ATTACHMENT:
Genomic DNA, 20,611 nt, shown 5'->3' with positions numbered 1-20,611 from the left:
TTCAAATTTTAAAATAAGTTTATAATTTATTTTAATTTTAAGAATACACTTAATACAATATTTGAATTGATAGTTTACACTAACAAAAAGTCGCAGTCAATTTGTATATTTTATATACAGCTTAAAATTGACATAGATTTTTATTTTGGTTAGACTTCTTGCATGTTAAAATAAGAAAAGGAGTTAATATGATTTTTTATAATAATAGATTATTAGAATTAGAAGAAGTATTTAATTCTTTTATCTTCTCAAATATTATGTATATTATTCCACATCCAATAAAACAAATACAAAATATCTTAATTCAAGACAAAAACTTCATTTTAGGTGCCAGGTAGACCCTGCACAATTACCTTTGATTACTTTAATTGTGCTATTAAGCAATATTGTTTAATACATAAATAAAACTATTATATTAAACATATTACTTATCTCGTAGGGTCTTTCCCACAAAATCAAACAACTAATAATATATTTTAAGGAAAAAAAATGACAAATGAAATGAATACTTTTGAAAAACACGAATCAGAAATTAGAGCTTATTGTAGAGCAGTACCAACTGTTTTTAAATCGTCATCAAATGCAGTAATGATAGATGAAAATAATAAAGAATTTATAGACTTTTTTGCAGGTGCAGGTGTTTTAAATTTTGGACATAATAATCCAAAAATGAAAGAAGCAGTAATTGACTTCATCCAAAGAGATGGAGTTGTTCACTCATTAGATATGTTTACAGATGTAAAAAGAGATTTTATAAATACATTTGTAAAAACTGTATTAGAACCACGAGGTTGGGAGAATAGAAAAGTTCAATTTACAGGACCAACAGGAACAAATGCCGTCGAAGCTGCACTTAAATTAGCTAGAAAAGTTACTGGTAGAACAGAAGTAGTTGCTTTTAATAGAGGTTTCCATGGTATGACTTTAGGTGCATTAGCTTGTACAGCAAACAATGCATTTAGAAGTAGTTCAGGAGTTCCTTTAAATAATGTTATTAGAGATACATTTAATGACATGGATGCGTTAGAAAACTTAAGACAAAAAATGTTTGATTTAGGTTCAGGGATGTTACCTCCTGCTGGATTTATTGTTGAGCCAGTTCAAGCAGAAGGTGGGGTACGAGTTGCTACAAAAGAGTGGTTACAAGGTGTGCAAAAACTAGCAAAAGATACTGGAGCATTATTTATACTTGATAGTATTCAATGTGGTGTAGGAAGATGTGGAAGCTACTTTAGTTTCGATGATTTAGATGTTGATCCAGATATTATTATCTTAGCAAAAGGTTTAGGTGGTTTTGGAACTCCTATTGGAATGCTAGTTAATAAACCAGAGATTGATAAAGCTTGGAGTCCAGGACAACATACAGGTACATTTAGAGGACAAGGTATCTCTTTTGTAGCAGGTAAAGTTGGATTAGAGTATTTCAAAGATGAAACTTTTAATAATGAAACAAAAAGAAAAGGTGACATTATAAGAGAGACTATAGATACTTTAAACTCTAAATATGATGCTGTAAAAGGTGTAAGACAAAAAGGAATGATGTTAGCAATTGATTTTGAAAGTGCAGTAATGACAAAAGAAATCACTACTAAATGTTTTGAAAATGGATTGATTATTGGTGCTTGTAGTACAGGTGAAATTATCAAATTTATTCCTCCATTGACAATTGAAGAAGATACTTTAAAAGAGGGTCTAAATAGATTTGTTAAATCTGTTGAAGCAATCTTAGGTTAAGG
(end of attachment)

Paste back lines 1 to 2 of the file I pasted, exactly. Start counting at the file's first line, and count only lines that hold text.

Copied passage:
Genomic DNA, 20,611 nt, shown 5'->3' with positions numbered 1-20,611 from the left:
TTCAAATTTTAAAATAAGTTTATAATTTATTTTAATTTTAAGAATACACTTAATACAATATTTGAATTGATAGTTTACACTAACAAAAAGTCGCAGTCAATTTGTATATTTTATATACAGCTTAAAATTGACATAGATTTTTATTTTGGTTAGACTTCTTGCATGTTAAAATAAGAAAAGGAGTTAATATGATTTTTTATAATAATAGATTATTAGAATTAGAAGAAGTATTTAATTCTTTTATCTTCTCAAATATTATGTATATTATTCCACATCCAATAAAACAAATACAAAATATCTTAATTCAAGACAAAAACTTCATTTTAGGTGCCAGGTAGACCCTGCACAATTACCTTTGATTACTTTAATTGTGCTATTAAGCAATATTGTTTAATACATAAATAAAACTATTATATTAAACATATTACTTATCTCGTAGGGTCTTTCCCACAAAATCAAACAACTAATAATATATTTTAAGGAAAAAAAATGACAAATGAAATGAATACTTTTGAAAAACACGAATCAGAAATTAGAGCTTATTGTAGAGCAGTACCAACTGTTTTTAAATCGTCATCAAATGCAGTAATGATAGATGAAAATAATAAAGAATTTATAGACTTTTTTGCAGGTGCAGGTGTTTTAAATTTTGGACATAATAATCCAAAAATGAAAGAAGCAGTAATTGACTTCATCCAAAGAGATGGAGTTGTTCACTCATTAGATATGTTTACAGATGTAAAAAGAGATTTTATAAATACATTTGTAAAAACTGTATTAGAACCACGAGGTTGGGAGAATAGAAAAGTTCAATTTACAGGACCAACAGGAACAAATGCCGTCGAAGCTGCACTTAAATTAGCTAGAAAAGTTACTGGTAGAACAGAAGTAGTTGCTTTTAATAGAGGTTTCCATGGTATGACTTTAGGTGCATTAGCTTGTACAGCAAACAATGCATTTAGAAGTAGTTCAGGAGTTCCTTTAAATAATGTTATTAGAGATACATTTAATGACATGGATGCGTTAGAAAACTTAAGACAAAAAATGTTTGATTTAGGTTCAGGGATGTTACCTCCTGCTGGATTTATTGTTGAGCCAGTTCAAGCAGAAGGTGGGGTACGAGTTGCTACAAAAGAGTGGTTACAAGGTGTGCAAAAACTAGCAAAAGATACTGGAGCATTATTTATACTTGATAGTATTCAATGTGGTGTAGGAAGATGTGGAAGCTACTTTAGTTTCGATGATTTAGATGTTGATCCAGATATTATTATCTTAGCAAAAGGTTTAGGTGGTTTTGGAACTCCTATTGGAATGCTAGTTAATAAACCAGAGATTGATAAAGCTTGGAGTCCAGGACAACATACAGGTACATTTAGAGGACAAGGTATCTCTTTTGTAGCAGGTAAAGTTGGATTAGAGTATTTCAAAGATGAAACTTTTAATAATGAAACAAAAAGAAAAGGTGACATTATAAGAGAGACTATAGATACTTTAAACTCTAAATATGATGCTGTAAAAGGTGTAAGACAAAAAGGAATGATGTTAGCAATTGATTTTGAAAGTGCAGTAATGACAAAAGAAATCACTACTAAATGTTTTGAAAATGGATTGATTATTGGTGCTTGTAGTACAGGTGAAATTATCAAATTTATTCCTCCATTGACAATTGAAGAAGATACTTTAAAAGAGGGTCTAAATAGATTTGTTAAATCTGTTGAAGCAATCTTAGGTTAAGG